As the point person for Governor Patrick on passenger rail and freight service, Lt. Governor Murray spearheaded the negotiations with CSX for an agreement to move their current rail yard from Boston to Worcester, thereby freeing up some 80 prime riverfront acres in Boston for redevelopment; increase passenger train service on the Worcester/Framingham line; open a Transflo facility in Westborough for intermodal shipping; and refurbish bridges on the rail lines in western Massachusetts to allow for double stacked trains to move all the way across the state without stopping.
As the Chairman of the Military Asset and Security Strategy Task Force, Lt. Governor Murray is working to protect and promote Massachusetts military installations and the businesses associated with them. Last year Massachusetts received over $13.9 billion in federal contracts for industries related to national defense.
On April 2, 2010, Governor Patrick and Lt. Governor Murray confirmed they would run for re-election. On June 5, 2010, they were endorsed by Democrats at the Massachusetts Democratic Party Convention. Both faced no other Democratic challengers. Other Gubernatorial candidates in the 2010 election included Republican Charlie Baker, Independent Tim Cahill, and Green/Rainbow Jill Stein. The election took place on November 2, 2010, and Patrick and Murray were re-elected with 48.4% of the vote.
The Lieutenant Governor checked himself into St. Vincent Hospital in Worcester on July 5, 2010 after feeling chest pains. He had marched in five parades over the weekend for Independence Day celebrations in 90 degree heat. The following day, he remained hospitalized for further testing and was said to be in good spirits. On July 7 he was released from the hospital.
On January 4, 2011, Murray came across a burning minivan while driving through Worcester, MA. Hearing a witness to the accident say that children were still inside the vehicle, he approached the van and helped two children from it, returning them to their grandmother.
Auto crash controversy 
On November 2, 2011, Murray crashed a government-owned vehicle on a stretch of Interstate 190. Initially, police investigating did not issue any citations.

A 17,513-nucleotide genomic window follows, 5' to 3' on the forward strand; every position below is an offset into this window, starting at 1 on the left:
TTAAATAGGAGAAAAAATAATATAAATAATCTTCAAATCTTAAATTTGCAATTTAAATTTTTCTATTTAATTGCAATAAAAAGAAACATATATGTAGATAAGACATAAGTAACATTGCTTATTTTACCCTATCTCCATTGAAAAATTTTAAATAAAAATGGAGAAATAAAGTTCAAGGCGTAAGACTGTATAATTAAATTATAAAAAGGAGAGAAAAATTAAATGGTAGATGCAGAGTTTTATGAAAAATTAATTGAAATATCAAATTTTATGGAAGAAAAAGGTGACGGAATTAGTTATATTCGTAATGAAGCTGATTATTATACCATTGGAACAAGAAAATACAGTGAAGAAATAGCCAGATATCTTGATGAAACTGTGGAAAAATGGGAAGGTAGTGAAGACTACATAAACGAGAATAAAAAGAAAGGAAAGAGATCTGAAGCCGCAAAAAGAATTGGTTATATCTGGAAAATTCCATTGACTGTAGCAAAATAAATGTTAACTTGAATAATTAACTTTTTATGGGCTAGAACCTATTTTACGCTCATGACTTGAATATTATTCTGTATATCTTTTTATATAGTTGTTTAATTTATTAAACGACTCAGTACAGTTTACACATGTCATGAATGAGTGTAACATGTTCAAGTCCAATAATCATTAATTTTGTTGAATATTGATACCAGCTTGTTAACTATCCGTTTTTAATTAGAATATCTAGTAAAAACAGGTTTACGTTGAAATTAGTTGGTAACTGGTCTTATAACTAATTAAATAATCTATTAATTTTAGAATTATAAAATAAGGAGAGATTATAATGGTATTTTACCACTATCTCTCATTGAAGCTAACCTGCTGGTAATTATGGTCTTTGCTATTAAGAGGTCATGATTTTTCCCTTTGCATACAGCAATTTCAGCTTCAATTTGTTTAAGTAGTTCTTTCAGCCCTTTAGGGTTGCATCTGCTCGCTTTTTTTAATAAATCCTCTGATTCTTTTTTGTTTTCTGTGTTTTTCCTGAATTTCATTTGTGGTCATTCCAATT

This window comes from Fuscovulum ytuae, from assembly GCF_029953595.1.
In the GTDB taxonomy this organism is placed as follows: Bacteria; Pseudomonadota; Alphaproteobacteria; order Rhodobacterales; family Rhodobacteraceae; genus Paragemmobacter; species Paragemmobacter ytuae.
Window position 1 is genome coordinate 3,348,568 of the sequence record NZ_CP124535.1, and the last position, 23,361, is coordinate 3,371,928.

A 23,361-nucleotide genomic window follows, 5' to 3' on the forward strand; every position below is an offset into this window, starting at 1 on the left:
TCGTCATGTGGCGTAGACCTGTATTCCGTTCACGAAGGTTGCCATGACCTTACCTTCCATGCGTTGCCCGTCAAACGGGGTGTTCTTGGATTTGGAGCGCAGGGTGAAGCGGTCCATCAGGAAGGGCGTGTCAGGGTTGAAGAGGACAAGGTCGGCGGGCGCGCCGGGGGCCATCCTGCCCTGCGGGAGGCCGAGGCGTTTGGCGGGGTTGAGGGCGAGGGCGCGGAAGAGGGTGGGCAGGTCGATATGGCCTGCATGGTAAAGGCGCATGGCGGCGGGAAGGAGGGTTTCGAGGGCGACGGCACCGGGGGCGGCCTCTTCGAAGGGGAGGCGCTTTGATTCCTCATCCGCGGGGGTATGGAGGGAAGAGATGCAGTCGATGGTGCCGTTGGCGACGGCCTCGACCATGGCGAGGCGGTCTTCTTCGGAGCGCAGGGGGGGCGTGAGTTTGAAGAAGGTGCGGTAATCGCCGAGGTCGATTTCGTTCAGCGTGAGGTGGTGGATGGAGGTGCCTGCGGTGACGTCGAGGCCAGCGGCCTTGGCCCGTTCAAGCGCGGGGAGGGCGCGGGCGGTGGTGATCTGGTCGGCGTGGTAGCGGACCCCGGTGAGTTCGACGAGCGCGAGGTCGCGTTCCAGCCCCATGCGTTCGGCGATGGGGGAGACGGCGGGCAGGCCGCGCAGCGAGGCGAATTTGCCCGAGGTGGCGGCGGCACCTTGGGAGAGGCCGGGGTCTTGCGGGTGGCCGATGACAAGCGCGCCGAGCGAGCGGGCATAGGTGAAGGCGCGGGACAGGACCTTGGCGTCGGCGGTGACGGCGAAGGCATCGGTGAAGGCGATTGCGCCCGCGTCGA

Murray initially claimed he simply lost control on the ice, wasn’t speeding, was wearing a seat belt and braked. But those claims were all later disproven when the Crown Victoria black box data recorder information was released. The data revealed the car was traveling 108 miles per hour, accelerated, and the Lt. Governor was not wearing a seat belt at the time the vehicle collided with a rock ledge and flipped over. Murray was unhurt in the accident.
Political Future 
With Deval Patrick not seeking re-election in 2014, Murray was considered by some to be the front-runner for the Democratic nomination for Governor. However, he announced in January 2013 that he would not run for Governor.
He and his wife, Tammy (Sullivan) live in Worcester with their two daughters, Helen and Katerine. Tammy, also born in Worcester, is an occupational therapist who works with children.
See also 
- The Boston Globe http://www.boston.com/news/special/politics/2010/governor/results/
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- "Lt. Gov. Tim Murray Hospitalized With Chest Pains, St. Vincent Hospital; Will Be Released Wednesday". wbztv.com. 2010-07-07. Retrieved 2011-08-12.
- http://www.washingtonpost.com/wp-dyn/content/article/2011/01/05/AR2011010501181.html[dead link]
- "Lt. Gov. Tim Murray was driving 100 mph at time of Nov. crash, may have fallen asleep at the wheel". The Boston Globe.
- Noah Bierman (January 5, 2011). "Patrick plans to expand travels". Boston Globe. Retrieved 2011-02-01.
- "With Charlie Baker on the job hunt, GOP chair hints at 2014 run". State House News Service. December 20, 2010. Retrieved 2011-02-01.
|Mayor of Worcester, Massachusetts
2002 – January 9, 2007
|Lieutenant Governor of Massachusetts
January 4, 2007–present
|Lines of succession|
|Governor of Massachusetts
1st in line
Lieutenant Governor of Massachusetts
William F. Galvin
Secretary of the Commonwealth